Undercutting encryption could upend parts of the economy, including the e-commerce and banking sectors, consumer advocates argue. "Having the power to undermine encryption will have consequences for everyone's personal security," says Jim Killock, executive director of the Open Rights Group, which campaigns for digital rights, in a statement. "It could affect not only our personal communications but also the security of sensitive information such as bank records, making us all more vulnerable to criminal attacks."

Data Retention Defense

Beyond seeking to rein in the use of strong crypto, the U.K. government has also made reference to the recent terrorist attacks in Paris when reintroducing controversial mass-surveillance legislation. Home Secretary Theresa May warned the House of Commons in a Jan. 14 address that "innocent lives will be put at risk" unless Parliament passes the draft Communications Data Bill, which critics have derided as being a "snooper's charter." The bill, which was blocked in 2013, would require Internet and mobile phone service providers to retain extensive details relating to their subscribers' Internet browsing, voice call, e-mail, text, Internet gaming and mobile phone usage - although not the content of their communications - for 12 months.

May, however, argued that such capabilities are essential for law enforcement. "This is not, as I have heard it said, 'letting the government snoop on your e-mails,'" May told Parliament. "It is allowing the police and the security services, under a tightly regulated and controlled regime, to find out the who, where, when and how of a communication but not its content, so that they can prove and disprove alibis, identify associations between suspects, and tie suspects and victims to specific locations."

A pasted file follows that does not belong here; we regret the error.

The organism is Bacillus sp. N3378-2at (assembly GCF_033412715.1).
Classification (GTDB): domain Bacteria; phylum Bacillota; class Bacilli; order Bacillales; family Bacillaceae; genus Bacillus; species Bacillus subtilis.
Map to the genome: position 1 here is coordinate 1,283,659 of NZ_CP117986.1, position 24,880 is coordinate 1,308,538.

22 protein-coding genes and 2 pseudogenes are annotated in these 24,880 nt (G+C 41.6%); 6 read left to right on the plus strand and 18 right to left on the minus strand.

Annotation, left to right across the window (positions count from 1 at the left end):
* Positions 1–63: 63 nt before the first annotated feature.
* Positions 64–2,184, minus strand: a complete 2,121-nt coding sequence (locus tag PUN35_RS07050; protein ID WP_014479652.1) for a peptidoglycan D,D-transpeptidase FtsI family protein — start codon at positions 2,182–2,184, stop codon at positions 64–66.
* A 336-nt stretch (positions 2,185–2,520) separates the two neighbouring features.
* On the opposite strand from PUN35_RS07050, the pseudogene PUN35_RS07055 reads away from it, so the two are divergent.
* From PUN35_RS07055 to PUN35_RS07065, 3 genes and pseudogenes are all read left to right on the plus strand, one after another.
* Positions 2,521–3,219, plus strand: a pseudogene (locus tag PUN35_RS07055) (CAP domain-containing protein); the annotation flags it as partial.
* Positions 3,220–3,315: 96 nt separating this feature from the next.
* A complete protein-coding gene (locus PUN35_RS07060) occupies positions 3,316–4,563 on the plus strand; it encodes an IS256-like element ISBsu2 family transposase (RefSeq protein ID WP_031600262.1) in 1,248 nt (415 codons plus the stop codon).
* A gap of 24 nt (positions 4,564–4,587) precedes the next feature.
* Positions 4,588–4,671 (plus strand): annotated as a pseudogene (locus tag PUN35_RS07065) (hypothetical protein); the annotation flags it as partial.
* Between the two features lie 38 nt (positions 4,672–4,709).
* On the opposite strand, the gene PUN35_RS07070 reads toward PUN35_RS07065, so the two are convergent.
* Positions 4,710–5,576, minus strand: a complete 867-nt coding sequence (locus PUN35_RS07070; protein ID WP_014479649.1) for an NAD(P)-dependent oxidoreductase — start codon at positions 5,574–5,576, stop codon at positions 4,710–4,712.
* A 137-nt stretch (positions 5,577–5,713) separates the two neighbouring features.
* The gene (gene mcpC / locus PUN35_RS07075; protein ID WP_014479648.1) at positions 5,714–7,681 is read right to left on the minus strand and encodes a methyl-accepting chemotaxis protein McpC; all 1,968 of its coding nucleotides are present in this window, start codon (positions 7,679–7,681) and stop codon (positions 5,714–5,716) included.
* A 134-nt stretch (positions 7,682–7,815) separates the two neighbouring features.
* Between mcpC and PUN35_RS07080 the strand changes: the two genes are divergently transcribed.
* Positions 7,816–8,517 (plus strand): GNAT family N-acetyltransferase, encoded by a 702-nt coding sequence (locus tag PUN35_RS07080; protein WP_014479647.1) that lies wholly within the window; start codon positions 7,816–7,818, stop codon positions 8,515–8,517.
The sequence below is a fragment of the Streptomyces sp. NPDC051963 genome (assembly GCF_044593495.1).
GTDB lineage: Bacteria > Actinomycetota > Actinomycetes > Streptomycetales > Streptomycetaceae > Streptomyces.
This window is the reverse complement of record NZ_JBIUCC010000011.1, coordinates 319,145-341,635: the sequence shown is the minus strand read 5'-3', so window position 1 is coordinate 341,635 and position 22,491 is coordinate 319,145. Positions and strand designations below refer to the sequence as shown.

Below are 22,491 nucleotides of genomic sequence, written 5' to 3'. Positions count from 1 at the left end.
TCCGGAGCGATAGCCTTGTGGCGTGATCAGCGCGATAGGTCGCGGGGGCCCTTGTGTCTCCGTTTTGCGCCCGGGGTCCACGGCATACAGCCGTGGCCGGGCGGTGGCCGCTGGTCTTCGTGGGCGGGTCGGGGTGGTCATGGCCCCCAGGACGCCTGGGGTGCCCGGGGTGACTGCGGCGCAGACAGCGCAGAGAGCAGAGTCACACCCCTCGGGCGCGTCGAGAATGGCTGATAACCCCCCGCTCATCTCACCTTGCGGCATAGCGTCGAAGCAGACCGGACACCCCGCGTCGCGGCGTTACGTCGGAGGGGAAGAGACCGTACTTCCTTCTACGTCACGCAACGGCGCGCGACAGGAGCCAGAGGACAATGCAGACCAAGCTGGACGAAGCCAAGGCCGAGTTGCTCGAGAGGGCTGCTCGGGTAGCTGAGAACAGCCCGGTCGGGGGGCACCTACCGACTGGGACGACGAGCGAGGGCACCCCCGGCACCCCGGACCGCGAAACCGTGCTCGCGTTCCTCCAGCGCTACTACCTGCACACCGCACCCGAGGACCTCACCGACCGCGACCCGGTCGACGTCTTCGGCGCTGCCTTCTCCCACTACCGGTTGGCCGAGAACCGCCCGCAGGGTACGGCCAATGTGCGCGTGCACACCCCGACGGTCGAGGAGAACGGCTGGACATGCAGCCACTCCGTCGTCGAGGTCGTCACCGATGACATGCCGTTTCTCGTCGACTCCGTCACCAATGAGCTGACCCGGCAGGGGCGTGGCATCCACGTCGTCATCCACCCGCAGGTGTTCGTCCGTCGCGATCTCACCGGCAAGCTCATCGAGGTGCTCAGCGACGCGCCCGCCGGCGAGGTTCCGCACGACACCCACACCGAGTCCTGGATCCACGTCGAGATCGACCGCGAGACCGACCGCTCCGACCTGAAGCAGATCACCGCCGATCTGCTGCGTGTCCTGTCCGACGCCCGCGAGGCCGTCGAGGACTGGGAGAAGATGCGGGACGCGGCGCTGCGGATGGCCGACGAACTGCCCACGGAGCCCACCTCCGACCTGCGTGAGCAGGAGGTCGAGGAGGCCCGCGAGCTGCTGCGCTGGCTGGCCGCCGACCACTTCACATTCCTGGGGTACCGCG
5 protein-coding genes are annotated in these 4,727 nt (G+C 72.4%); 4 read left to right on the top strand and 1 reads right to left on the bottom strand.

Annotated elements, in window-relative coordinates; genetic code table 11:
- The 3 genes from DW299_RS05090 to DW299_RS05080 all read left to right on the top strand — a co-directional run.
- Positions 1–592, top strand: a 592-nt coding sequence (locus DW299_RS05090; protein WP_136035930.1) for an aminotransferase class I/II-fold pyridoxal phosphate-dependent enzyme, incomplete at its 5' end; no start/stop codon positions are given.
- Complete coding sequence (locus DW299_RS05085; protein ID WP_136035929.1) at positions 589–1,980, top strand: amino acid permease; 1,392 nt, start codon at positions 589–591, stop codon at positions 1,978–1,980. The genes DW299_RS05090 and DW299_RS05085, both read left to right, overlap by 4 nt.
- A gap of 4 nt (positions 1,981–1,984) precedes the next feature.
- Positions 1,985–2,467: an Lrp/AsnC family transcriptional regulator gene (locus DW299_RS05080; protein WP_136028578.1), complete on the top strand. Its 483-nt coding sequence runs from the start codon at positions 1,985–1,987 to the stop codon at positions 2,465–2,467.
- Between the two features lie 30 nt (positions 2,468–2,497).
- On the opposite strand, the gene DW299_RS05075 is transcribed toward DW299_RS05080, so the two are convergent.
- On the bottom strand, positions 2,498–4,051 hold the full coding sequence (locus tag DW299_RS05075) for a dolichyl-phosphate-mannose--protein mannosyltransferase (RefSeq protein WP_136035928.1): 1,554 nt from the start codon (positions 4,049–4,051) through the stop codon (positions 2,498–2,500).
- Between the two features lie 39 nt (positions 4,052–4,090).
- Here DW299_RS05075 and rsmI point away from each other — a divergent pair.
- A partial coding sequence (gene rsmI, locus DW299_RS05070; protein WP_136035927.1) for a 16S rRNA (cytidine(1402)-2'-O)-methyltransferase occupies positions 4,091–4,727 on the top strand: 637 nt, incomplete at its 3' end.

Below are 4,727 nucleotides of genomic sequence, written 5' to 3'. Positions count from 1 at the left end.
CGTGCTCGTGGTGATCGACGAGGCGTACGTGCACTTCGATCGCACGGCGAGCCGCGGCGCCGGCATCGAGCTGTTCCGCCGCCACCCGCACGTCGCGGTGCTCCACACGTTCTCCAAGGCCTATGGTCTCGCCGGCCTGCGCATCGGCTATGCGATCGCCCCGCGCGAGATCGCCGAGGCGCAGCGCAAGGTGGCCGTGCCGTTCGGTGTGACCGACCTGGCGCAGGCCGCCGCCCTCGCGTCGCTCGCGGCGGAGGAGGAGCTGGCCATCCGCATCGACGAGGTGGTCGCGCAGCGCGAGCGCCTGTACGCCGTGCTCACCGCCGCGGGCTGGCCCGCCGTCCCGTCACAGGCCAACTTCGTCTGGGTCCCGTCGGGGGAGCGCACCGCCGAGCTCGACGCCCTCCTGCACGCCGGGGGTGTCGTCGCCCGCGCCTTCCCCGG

May said it was likely such information was employed by the French authorities as they investigated the Charlie Hebdo massacre in Paris. "Quite simply, if we want the police and the security services to protect the public and save lives, they need this capability."

In the wake of the Paris attacks, German Chancellor Angela Merkel has also called for new EU data retention rules to be passed. Addressing the lower house of the German parliament on Jan. 15, she said Internet service providers should be required to retain subscribers' records for a "minimum period" in case they were required by law enforcement agencies in the course of an investigation, the BBC reports. But Merkel has yet to specify what that retention period might be.

Privacy Questions

Privacy rights groups, meanwhile, have questioned governments' demands for expanded surveillance programs and pointed to a European Court of Justice ruling in April 2014 that blanket - as opposed to targeted - data retention violates Europeans' right to privacy and the protection of their personal information.

"Nothing about the Paris attacks points to a need for more blanket surveillance powers," Isabella Sankey, director of policy for the U.K.'s National Council for Civil Liberties, says in a blog post, highlighting that in many cases - including the Paris attacks - the perpetrators were already been known to the intelligence services.

"Surveillance per se is not wrong. It's the vital task of the government and security agencies to protect life through targeted and effective monitoring," Sankey says. But she argues that the intelligence services already have the monitoring powers they need and should make better use of them, instead of attempting to further strengthen their powers, which risks compromising people's privacy.

"Invading the privacy of suspected terrorists is justified. Invading the privacy of every single person in the U.K. is not," she says.

About the Author

Mathew J. Schwartz

Mathew J. Schwartz

Executive Editor, DataBreachToday & Europe, ISMG

Schwartz is an award-winning journalist with two decades of experience in magazines, newspapers and electronic media. He has covered the information security and privacy sector throughout his career. Before joining Information Security Media Group in 2014, where he now serves as the executive editor, DataBreachToday and for European news coverage, Schwartz was the information security beat reporter for InformationWeek and a frequent contributor to DarkReading, among other publications. He lives in Scotland.